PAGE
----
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"Eczema, does it bother you?": Graphic design and creative direction


Project Period: July to November 2019 Level: University Project Description: A mock multimedia design project that requires an omni-channel suite of designs that address a problem that the chosen entity faces. Role: Designer and Creative Skills: Graphic design, market & issue research, creative and design conceptualisation Result: 'High Distinction' assignment grade

Deliverables: Hawker centre table stickers, train grab handles and Instagram gallery post.


"Eczema, does it bother you" was a mock campaign for the National Skin Centre Singapore (NSC) that was aimed at combating discrimination of people with Eczema, fostering a better understanding and dialogue about people with Eczema. It was based on the key research insight that people most commonly misunderstand Eczema to be contagious and often shun away people with Eczema.

The team posed the question back to the public - "Eczema, does it bother you?" to make viewers think and reflect about the prejudice or discrimination that they may have. This creative idea was weaved into the designs which were meant for physical and digital channels - hawker centre table stickers, train grab handles and Instagram gallery post.


Eczema is the most prevalent skin condition in Singapore and is the top skin condition treated by the NSC. One in five Singaporean youths have Eczema. Discrimination against people with Eczema can be seen in society has been well documented.


Our group of two had to find an issue and entity to design artefacts for. We went the route of an issue that had social significance and a topic we were passionate about. This led us to the issue of discrimination against people who have a skin condition.

The first step in design thinking is to empathise. The team had combed through copious amounts of articles, scholarly journals and videos on people with Eczema, discomforts of living with Eczema, misconceptions, hardships, anecdotes of discrimination and perceptions held by the general public and people with Eczema.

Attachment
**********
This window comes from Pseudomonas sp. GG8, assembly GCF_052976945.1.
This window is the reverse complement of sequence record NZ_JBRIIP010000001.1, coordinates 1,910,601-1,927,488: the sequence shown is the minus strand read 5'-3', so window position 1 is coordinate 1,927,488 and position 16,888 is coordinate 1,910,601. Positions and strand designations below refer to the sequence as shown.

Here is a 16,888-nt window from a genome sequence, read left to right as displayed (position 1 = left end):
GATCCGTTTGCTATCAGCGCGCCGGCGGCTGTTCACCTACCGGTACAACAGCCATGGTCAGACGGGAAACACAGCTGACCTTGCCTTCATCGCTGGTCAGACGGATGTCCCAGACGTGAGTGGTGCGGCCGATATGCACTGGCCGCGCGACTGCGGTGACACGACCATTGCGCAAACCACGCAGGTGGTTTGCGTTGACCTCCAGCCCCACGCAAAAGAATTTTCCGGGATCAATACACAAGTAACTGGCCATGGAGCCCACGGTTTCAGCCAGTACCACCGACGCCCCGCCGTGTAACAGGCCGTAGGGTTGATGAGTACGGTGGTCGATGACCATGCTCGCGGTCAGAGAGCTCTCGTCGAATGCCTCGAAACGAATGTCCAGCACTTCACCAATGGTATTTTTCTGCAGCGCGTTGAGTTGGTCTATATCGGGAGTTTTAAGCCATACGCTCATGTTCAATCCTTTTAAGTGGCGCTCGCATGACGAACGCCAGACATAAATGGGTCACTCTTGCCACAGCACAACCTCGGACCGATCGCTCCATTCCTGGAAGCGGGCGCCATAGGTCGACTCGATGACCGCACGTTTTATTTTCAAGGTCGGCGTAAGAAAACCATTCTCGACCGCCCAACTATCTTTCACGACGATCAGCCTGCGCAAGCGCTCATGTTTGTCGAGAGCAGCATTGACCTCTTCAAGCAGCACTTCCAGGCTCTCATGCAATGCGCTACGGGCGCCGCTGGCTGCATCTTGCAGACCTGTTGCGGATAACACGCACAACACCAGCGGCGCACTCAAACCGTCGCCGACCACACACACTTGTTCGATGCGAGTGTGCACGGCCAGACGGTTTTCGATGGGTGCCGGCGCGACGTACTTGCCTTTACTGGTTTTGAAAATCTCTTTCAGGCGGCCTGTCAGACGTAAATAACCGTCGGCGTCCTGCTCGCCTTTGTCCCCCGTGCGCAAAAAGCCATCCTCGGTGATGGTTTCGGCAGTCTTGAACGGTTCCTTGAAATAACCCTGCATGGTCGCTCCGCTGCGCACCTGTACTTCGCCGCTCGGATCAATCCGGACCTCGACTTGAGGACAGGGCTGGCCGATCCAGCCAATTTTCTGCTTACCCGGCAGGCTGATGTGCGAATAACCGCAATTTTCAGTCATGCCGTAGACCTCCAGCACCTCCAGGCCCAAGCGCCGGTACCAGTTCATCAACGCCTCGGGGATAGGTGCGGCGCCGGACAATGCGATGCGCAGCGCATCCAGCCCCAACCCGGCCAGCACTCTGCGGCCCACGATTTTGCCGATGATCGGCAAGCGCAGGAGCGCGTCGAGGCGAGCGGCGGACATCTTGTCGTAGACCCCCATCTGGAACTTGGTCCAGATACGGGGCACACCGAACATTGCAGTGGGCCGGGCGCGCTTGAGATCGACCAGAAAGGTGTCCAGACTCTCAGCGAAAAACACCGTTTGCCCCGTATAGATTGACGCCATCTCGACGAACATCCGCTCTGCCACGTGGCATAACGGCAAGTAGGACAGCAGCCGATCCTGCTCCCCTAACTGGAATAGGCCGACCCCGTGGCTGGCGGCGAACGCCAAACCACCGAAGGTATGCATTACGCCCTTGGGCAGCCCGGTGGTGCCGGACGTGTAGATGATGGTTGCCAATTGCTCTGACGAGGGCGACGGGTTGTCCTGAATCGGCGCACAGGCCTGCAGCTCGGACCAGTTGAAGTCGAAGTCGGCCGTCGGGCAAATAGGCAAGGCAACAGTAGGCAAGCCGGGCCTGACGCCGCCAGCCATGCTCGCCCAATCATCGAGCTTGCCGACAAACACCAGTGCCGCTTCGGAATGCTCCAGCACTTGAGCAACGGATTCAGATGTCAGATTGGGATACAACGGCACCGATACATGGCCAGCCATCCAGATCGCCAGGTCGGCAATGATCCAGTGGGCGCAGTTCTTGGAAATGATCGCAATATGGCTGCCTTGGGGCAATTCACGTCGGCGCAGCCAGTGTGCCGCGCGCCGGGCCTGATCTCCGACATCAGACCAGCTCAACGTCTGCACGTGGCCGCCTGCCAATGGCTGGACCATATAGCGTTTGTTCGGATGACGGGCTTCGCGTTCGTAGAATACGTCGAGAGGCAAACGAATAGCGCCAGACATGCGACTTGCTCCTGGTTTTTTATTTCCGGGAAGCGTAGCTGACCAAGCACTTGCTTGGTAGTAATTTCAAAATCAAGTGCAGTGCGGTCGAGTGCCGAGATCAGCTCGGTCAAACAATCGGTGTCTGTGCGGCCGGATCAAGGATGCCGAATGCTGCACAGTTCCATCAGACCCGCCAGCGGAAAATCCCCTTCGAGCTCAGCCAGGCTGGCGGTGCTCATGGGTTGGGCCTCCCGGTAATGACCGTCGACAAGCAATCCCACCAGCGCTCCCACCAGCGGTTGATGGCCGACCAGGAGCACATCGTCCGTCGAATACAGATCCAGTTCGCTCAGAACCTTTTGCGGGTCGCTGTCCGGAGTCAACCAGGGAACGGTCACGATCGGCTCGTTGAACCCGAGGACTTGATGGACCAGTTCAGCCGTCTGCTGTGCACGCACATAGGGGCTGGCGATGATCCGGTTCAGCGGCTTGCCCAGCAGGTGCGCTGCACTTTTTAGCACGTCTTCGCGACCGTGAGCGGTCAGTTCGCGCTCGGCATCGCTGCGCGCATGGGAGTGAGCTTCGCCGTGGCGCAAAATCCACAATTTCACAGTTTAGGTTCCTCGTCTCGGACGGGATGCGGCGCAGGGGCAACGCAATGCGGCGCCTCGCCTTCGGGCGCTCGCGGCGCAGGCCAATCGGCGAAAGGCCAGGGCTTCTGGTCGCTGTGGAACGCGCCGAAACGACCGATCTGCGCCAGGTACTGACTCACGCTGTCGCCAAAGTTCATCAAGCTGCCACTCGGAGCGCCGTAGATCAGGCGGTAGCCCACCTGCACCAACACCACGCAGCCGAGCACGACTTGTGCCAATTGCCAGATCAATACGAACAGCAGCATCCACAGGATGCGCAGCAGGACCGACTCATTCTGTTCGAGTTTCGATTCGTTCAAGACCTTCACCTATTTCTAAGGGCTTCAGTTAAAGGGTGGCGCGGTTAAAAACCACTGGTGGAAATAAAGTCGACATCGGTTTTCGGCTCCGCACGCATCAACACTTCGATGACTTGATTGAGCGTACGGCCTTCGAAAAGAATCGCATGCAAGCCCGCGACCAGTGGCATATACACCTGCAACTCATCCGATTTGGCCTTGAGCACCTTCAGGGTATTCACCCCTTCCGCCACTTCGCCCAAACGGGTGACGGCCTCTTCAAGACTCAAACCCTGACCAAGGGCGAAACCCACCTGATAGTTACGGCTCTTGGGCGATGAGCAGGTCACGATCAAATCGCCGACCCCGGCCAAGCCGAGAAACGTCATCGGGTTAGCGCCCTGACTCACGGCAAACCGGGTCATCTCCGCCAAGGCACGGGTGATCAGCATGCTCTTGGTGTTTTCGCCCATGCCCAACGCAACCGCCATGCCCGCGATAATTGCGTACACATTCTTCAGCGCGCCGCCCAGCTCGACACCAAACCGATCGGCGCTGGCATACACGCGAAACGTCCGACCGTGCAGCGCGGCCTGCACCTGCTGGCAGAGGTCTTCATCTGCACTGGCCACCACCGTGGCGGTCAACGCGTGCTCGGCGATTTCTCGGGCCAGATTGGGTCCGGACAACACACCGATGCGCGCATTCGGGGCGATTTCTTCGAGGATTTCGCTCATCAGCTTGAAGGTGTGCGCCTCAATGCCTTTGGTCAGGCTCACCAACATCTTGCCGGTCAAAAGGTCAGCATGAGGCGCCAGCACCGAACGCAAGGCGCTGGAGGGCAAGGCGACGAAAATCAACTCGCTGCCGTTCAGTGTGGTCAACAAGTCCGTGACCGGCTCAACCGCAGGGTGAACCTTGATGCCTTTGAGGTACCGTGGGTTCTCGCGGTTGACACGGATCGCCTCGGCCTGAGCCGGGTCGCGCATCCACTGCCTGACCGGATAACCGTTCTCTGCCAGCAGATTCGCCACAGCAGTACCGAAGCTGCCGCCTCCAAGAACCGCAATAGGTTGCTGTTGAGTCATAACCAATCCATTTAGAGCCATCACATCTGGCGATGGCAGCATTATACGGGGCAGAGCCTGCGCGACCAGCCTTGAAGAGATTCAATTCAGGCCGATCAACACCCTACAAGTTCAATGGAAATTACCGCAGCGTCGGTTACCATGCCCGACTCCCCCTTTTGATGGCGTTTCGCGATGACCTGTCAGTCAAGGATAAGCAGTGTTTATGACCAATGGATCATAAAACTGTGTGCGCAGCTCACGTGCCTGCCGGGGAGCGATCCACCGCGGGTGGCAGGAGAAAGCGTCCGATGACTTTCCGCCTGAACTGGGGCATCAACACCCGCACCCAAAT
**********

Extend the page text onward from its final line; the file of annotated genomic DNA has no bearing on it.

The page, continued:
The team then looked at past campaigns and collaterals done for the said campaigns.

The group noticed how the HAUS principles - Hierarchy, Alignment, Unity and Shapes were used in the designs to deliver an effective suite for the campaign. From there, we adapted and formulated our own design concept.


There is an importance to foster understanding with my teammate and to ensure clarity when working to put the campaign together. We had to be on the same page on our design style, consistency and messaging across the designs. This meant that it is key to spend time to get to know each other's working style, design tastes and work out a way to be in sync.

Design is also about the details and persevering to get it right. This is when it takes meticulous people a lot of time to scrutinise each element - the placement, layout, size and colour to ensure the design looks good before submission. Often this last stages of refinement could take a long time and can be frustrating as we are in the final stages of the project. However, it is worth to persevere through it and put the final touches no matter how minute they may be.

Taking inspiration from research can help to overcome obstacles. At times, the team was stuck on a messaging that could resonate with viewers without alienating or admonishing them. When we revisited the research insights, we found a simple, yet effective solution that would make the viewer reflect on the issue. It is worth revisiting earlier work in the project to see if there are ideas that can be repurposed differently.

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